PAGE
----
Physical natural gas prices for Tuesday delivery gained ground in Monday's trading with double-digit advances in the Northeast leading the pack higher. Those gains were able to offset declines in the Marcellus and flat trading at Midwest points. California locations also rose. At the close of futures trading June had risen 1.4 cents to $4.688 and July was higher by 1.1 cents to $4.715. June crude oil declined 28 cents to $99.48/bbl.
New England next-day prices saw the largest increases as demand reached peak pipeline capacity. Iroquois Gas Pipeline reported that for gas day May 6, "receipt nominations are at capacity and sealed from further increases in receipt quantities" for interconnects with Algonquin Gas Transmission, Tennessee Gas Pipeline, and Dominion Gas Transmission. Iroquois said that "Customers will be advised if further capacity becomes available during the day as volumes are nominated and confirmed."
Industry consultant Genscape said that New England demand was up 9% day on day from 2.0 Bcf/d to 2.2 Bcf/d.
Gas at the Algonquin Citygates rose by 94 cents to average $5.00 and deliveries to Iroquois Waddington gained 19 cents to $4.90. On Tennessee Zone 6 200 L next-day gas added 61 cents to average $4.79.
The National Weather Service in southeast Massachusetts reported that "high pressure north of the Great Lakes slowly builds into New England through Wednesday...providing dry and seasonable weather with mild days and cool nights. Then a period of unsettled wet weather is expected for the end of the week into the weekend."
Wunderground.com reported that Boston's Monday high of 64 was forecast to drop to 61 Tuesday and reach 63 Wednesday. The normal high in Boston is 63.
In the Mid-Atlantic prices were also firm. Gas bound for New York City on Transco Zn 6 rose 18 cents to average $4.13 and deliveries to Tetco M-3 Delivery added 19 cents to $4.09.
In the Marcellus packages on Transco Leidy fell 18 cents to $3.62 and gas on Tennessee Zone 4 Marcellus was off 17 cents to $3.58.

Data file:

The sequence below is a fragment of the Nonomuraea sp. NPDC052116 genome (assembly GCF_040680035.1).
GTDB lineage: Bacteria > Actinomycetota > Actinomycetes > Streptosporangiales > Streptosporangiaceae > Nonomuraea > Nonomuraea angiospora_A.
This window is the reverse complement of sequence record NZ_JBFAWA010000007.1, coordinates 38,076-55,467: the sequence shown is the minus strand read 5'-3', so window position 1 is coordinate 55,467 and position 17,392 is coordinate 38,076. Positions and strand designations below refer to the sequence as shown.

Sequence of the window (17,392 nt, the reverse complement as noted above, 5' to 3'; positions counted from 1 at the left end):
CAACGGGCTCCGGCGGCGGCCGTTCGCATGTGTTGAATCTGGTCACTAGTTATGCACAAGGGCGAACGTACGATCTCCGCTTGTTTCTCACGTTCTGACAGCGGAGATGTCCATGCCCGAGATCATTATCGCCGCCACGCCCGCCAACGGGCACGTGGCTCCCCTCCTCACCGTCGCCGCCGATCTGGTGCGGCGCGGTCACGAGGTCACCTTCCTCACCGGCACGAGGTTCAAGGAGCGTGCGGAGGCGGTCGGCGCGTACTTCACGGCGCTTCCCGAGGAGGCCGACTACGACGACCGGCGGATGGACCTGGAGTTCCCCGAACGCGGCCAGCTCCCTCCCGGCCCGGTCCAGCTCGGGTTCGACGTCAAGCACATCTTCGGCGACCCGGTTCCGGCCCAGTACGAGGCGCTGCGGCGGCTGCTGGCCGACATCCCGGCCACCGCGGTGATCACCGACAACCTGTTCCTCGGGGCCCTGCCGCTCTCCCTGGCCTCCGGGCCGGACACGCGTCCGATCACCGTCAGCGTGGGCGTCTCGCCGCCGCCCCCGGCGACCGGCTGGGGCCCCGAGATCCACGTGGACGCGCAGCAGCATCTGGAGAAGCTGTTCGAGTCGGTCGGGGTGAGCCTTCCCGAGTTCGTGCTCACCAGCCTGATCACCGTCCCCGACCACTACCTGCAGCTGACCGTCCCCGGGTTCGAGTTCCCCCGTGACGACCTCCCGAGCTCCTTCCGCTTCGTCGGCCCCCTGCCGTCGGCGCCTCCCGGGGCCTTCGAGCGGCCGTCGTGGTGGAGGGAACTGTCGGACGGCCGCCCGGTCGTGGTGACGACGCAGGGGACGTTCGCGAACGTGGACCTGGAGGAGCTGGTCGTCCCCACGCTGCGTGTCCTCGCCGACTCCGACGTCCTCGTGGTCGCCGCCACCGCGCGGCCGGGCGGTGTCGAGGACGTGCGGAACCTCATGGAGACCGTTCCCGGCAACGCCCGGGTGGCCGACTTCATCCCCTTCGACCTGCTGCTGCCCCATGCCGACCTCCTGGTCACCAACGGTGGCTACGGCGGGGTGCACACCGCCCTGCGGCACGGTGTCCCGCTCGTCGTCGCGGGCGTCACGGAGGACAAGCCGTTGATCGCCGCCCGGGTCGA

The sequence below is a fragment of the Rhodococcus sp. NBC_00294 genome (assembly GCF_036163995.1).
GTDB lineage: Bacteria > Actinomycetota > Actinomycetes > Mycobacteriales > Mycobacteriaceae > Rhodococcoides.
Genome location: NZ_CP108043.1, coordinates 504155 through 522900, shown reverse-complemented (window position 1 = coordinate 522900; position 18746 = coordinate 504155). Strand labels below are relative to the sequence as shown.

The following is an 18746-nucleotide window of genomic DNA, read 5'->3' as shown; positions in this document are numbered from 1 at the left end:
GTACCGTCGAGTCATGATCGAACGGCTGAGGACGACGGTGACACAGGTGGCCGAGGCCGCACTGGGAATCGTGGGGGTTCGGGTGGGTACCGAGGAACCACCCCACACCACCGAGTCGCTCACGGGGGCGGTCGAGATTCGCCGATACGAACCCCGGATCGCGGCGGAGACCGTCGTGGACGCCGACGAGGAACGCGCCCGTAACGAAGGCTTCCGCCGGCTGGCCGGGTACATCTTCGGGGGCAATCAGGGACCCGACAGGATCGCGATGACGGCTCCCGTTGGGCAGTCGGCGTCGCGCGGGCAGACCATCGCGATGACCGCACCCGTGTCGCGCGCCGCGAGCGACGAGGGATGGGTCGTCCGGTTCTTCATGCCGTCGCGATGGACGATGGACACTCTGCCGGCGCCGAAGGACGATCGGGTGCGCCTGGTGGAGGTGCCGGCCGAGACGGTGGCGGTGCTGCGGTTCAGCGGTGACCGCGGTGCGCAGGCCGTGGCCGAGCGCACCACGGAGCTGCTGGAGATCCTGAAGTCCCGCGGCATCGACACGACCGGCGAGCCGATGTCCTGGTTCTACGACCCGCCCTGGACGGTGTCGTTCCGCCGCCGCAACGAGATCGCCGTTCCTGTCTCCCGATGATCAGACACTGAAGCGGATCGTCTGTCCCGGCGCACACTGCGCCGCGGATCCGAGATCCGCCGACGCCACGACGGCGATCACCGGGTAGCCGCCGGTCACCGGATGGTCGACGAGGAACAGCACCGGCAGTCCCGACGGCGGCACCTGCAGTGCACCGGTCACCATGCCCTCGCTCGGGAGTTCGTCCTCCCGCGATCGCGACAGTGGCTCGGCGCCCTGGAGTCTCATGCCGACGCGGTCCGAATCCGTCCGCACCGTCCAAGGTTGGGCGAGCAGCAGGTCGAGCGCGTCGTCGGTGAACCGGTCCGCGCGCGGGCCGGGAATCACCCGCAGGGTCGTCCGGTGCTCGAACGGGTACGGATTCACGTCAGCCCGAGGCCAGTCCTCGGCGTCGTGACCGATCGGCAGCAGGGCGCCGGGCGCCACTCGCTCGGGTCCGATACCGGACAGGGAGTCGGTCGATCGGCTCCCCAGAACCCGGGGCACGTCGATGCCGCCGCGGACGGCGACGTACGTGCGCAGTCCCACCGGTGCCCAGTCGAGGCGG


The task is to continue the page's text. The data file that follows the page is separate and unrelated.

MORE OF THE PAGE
California next-day prices rose even though total demand fell and storage operators stepped up their injections over the weekend. According to Genscape "California demand decreased to 4.1 Bcf/d for Saturday and 4.0 Bcf/d for Sunday. The weak demand gave storage operators the opportunity to inject gas into the ground. Injection reached 2.2 Bcf/d for the weekend compared to the average of the past 30 days of 1.5 Bcf/d."
Genscape added that "California storage inventory is currently about 130 Bcf lower than the same time of 2013 and 200 Bcf lower than the historical maximum. Assuming storage operators continue to inject through every day of this summer, it would take an injection rate of 1.2 Bcf/d to fill up to last year’s end of summer level."
Gas for Tuesday delivery at the PG&E Citygates rose 6 cents to $5.23 and gas at the SoCal Citygates was quoted at $5.02, up 14 cents. Packages at the SoCal Border gained 9 cents to average $4.82, and gas on El Paso S Mainline changed hands at $4.87, up 11 cents.
Kansas may not be a heavily populated market area, but if recent weather conditions there are any indication of what is to come for the Midwest, it could be a tumultuous summer. "On Sunday, May 4th, the temperature peaked at 102° at Wichita’s official NWS site Mid-Continent International Airport," said weather historian Christopher Burt. "Not only was this the hottest temperature ever measured during the month of May (previous record was 100° set on four different occasions) but was the earliest 100° reading on record (previous was May 9, 2011) and hottest reading so early in the season by a whole month: since June 4, 1933 when 102° was also observed. The city is off to its 2nd driest start of the year on record as well. In addition he noted that just two days previously, on May 2nd, the temperature fell to 35°, only 2° shy of the daily record low temperature of 33° set in 2005."